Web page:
HKU-Common Purpose Leadership Development Programme
The HKU-Common Purpose programme is an immersive experience that takes students out of their comfort zone and into a new city to develop their Cultural Intelligence (CQ): the ability to cross divides and thrive in multiple cultures.
“Very impressed by this programme. I have met with different leaders from various sectors; this makes me more confident and know much more about the community. I am ready to be a leader now.”
In March you will join the 100 selected students on campus for a one-day launch workshop. The workshop will prepare you for the Programme ahead; setting out the objectives and key milestones in the months between March and October. You will be placed into a pre-assigned group of 10 students from various backgrounds and disciplines; you will continue to work with this group throughout the entire Programme. You will also be matched with and meet your group’s Mentor: invited HKU alumni who will each support a group throughout the learning journey.
You will be invited to join Common Purpose’s online learning platform which will form your online base throughout the programme. To prepare for your immersion into a new culture, you will first complete an online module on Cultural Intelligence – the leadership approach that underpins your immersion in Manila and informs your learning through the subsequent phases.
Following the Cultural Intelligence online module, and in advance of your immersion in a new city, you will be introduced to the Common Purpose signature technique - ‘Power Dynamic’, and will begin to analyse the Power Dynamic of Hong Kong. This approach to understanding cities as systems will be picked up during the immersion in Manila, and is a tool for understanding a place that you can apply throughout your future lives and careers.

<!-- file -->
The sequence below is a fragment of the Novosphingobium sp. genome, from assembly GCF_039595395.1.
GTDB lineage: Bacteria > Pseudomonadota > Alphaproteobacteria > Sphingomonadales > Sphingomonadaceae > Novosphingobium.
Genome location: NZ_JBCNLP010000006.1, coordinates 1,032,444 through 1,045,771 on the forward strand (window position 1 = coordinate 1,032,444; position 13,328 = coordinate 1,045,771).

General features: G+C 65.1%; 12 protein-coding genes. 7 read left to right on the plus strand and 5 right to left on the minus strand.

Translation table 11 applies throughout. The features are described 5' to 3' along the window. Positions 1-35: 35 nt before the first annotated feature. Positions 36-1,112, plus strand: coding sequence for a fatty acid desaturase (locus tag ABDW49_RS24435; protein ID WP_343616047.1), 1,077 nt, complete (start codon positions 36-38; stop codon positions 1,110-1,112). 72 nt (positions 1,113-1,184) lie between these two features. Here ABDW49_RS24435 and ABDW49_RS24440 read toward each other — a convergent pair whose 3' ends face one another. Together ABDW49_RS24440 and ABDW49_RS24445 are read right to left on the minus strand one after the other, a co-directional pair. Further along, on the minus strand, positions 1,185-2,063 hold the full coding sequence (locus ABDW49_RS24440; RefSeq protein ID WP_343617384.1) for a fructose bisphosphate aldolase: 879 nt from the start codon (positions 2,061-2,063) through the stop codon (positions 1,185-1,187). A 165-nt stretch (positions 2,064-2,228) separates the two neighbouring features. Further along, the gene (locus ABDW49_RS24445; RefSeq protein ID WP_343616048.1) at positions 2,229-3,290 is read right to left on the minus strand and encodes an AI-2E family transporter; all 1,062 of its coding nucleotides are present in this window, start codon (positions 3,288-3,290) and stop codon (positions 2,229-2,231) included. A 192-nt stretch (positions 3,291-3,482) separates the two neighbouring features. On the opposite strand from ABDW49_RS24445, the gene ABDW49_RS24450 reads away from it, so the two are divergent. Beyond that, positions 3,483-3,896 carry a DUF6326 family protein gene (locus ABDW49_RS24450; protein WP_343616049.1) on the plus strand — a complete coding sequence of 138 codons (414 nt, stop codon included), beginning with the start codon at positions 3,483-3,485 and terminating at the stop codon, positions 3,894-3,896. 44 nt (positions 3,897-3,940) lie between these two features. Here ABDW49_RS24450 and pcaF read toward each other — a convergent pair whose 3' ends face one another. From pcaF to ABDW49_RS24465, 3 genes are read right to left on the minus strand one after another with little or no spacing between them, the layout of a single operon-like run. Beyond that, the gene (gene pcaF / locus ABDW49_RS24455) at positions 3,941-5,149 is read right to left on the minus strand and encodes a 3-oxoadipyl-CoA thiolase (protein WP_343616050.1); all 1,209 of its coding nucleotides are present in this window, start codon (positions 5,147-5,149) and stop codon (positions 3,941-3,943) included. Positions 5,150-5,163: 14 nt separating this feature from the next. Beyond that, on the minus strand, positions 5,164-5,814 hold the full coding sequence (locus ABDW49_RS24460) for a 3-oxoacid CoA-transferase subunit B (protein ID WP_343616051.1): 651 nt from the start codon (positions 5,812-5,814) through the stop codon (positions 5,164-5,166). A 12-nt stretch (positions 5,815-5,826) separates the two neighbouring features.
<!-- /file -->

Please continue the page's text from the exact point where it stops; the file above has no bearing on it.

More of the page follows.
Days 1: Arrival, introduction to Manila and Power Dynamic
You will explore the power dynamic of the city, developing your own power maps of Manila that you will compare and contrast with the ones you produced for Hong Kong. You will see first-hand the issues the city is facing and engage with the key stakeholders who are working to address these issues. Each group will speak with their Mentor via video-conferencing, to agree shared objectives as a group during the two weeks of immersion and the subsequent two weeks of project implementation.
Days 2-3: Immersion into Manila’s urban issues
Over two days of immersion visits, you grapple with some of Manila’s most pressing challenges and latest innovations in the context of the Sustainable Development Goals.
Days 4: Immersion in Manila's rural hinterland
To enrich your understanding of Manila, you undertake two days of immersion visits in the rural areas surrounding the city, contrasting rural with urban. With this first-hand insight, you will understand the pressures on the urban centre: the world’s most densely populated city. You will experience a complete contrast with the city itself, and understand the relationship and influence each space has over the other.
Day 5: Idea generation, testing and benchmarking